I also liked Harry Potter (the books are better than the movies), however
LOTR movies are very good, though I still love the books more.
I don't like much of Salinger. Am a big fan of Dickens and Irving.
Dickinson's poetry is some of the best there is: I can still hear the
flies buzzing.
One of the more intriguing books I'd read in my youth was: My Name Is
Asher Lev.  Potok's showing ultra-orthodox Jews struggling in a
Gentile-Christian world was great. And I always drink my orange juice
quickly, so the vitamins don't leak out.  
Haven't read much Wolfe nor any of Freeman's.
Mostly, I read doctrinal writings, science, and translations of ancient
writings. Reading Hugh Nibley in my early twenties almost destroyed my
brain for anything light hearted or easy. I had to retrain myself to read
lighter stuff (like Tolkien  ;-)

The LOTR is an event-driven story. The world in which the hobbits live is
drastically changed, and the epic doesn't end with the destruction of
Sauron, but with the reestablishment of the old hobbit order, with the
magic folk retiring to other lands over the seas. (for a good explanation
of Middle Earth, read Tolkien's Silmarillion, as he explains its entire
history).  It is an epic.  World war, huge years-long journeys, deaths,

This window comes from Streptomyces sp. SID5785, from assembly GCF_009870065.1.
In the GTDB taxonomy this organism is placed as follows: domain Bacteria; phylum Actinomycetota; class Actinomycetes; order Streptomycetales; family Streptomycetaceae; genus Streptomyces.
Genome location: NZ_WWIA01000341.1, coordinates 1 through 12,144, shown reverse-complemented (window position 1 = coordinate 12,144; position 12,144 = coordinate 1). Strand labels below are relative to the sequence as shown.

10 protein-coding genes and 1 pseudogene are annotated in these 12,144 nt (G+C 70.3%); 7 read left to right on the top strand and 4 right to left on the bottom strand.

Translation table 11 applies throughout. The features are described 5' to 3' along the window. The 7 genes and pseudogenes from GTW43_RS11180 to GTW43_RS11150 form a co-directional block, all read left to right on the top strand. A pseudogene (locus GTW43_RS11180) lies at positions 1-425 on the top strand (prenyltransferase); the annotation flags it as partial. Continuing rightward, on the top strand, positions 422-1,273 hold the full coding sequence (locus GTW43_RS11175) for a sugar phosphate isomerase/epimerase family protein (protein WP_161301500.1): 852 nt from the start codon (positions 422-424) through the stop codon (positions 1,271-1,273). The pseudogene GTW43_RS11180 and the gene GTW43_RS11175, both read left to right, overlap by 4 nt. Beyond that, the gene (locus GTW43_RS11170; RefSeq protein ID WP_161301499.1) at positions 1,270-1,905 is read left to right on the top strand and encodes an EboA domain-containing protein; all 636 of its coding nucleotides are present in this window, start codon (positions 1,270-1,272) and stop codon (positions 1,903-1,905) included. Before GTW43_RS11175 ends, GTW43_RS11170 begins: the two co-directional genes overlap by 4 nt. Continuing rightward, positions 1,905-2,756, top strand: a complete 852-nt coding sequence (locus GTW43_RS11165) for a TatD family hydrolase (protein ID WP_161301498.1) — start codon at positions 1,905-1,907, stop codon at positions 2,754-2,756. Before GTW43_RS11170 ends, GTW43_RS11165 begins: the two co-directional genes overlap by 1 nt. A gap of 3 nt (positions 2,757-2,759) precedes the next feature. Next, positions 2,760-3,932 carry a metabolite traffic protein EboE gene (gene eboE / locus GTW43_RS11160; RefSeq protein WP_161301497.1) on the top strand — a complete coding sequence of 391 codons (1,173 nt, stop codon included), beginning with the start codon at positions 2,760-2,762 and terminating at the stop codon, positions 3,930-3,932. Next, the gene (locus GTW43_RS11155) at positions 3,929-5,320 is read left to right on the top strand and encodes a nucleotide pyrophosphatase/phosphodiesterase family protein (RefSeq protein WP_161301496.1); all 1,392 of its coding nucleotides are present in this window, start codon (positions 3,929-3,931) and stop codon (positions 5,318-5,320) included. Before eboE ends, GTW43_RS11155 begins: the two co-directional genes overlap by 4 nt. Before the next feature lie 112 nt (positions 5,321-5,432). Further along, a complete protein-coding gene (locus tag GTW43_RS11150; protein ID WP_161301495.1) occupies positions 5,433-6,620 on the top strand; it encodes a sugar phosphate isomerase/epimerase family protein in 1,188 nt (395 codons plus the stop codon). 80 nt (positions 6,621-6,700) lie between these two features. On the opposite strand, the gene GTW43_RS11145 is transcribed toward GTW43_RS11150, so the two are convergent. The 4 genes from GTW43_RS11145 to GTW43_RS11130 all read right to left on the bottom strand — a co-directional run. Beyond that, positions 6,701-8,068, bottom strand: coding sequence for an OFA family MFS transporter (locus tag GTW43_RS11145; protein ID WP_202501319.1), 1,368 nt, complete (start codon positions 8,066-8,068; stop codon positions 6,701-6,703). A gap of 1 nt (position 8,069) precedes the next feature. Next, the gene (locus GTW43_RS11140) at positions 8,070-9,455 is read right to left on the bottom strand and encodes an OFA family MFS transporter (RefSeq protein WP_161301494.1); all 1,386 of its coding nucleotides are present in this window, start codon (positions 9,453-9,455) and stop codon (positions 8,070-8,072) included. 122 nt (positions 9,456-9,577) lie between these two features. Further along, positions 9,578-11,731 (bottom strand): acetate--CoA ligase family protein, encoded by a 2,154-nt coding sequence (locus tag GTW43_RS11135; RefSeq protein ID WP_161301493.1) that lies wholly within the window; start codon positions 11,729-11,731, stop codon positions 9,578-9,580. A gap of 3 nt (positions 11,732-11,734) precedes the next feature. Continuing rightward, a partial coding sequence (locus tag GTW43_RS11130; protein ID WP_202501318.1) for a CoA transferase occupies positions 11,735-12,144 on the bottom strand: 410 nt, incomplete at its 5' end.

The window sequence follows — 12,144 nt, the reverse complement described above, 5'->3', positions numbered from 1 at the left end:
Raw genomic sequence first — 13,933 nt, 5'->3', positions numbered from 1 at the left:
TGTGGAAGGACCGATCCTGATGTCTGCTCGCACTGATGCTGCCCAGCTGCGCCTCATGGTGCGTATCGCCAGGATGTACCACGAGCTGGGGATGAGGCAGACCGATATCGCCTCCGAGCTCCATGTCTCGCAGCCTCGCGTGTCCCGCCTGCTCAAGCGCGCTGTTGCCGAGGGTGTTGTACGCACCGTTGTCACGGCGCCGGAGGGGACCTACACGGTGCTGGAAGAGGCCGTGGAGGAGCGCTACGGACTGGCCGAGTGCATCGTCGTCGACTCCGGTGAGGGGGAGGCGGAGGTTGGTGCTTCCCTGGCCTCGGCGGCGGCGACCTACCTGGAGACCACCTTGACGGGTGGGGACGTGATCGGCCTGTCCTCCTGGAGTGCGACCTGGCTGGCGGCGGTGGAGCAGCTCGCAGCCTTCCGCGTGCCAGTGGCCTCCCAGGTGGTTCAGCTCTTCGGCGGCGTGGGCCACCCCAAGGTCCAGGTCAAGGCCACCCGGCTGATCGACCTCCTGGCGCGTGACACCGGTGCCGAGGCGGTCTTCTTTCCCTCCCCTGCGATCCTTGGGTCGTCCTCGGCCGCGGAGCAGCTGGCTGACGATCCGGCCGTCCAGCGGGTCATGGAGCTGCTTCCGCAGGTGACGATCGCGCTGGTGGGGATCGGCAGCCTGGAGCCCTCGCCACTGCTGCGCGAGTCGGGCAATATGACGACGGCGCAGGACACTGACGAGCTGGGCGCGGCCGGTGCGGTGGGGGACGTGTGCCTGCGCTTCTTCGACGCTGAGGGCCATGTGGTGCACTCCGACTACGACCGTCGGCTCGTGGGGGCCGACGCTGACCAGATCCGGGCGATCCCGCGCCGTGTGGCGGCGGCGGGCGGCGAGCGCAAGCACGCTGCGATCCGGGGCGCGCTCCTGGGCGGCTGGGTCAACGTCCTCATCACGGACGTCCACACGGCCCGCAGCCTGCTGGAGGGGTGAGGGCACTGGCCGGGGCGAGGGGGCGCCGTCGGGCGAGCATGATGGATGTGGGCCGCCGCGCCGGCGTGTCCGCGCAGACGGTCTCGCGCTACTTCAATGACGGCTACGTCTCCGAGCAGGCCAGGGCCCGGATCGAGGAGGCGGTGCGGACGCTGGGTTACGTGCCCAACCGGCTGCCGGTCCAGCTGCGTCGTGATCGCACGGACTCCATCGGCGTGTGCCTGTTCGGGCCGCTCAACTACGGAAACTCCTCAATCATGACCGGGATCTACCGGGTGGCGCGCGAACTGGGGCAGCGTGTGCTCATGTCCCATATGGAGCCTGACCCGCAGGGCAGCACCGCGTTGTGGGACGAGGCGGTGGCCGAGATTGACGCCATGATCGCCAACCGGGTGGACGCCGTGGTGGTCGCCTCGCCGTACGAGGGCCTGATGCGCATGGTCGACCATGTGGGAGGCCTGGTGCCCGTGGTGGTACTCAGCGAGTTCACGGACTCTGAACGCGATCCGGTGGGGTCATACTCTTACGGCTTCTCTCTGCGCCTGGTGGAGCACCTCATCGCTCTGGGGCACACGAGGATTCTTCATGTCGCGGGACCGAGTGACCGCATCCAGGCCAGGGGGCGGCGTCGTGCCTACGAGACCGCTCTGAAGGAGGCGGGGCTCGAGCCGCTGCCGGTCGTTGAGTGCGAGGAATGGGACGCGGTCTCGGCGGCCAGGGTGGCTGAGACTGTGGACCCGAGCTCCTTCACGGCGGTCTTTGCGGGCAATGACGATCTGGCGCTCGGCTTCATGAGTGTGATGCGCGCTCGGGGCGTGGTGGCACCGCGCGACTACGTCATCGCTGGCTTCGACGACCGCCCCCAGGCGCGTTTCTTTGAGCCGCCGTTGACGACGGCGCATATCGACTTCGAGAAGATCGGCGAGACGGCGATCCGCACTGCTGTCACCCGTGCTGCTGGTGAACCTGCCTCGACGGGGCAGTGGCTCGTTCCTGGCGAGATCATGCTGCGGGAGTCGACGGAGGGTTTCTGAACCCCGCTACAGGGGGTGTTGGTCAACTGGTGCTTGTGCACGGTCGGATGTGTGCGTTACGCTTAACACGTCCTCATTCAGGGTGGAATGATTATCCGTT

and moments of hope are all included. Tolkien said he based it upon a
medieval Europe with Christian ideals laced within it. Several characters
emulate different traits of the Savior: Frodo is the lowly Redeemer and
destroyer of the darkness. Aragorn represents the returned King, who
conquers his enemies and reigns over a long period of peace. Sam is the
symbol of patience and hope in a hopeless situation, returning to the
Shire and restoring it after it is destroyed by Saruman (sorry, for those
of you who haven't read the book!). There are other symbols in the books,
showing that darkness can be destroyed, even when all is seemingly beyond

K'aya K'ama,

Gerald (Gary) Smith     
http://www.geocities.com/rameumptom/index.html         LDS Evidences,
Family History, Food Storage, etc.

I liked Harry Potter and have read all the books (because my children
I liked the movie as well. Ditto Lord of The Rings.  However, as a rule,
neither are my cups of tea. My tastes and interests run more to the likes
of: Dickens, Irving, Roth, Salinger, Dickinson, Potok, Wolfe. I thought
Judith Freeman's (my first of her) was well crafted.

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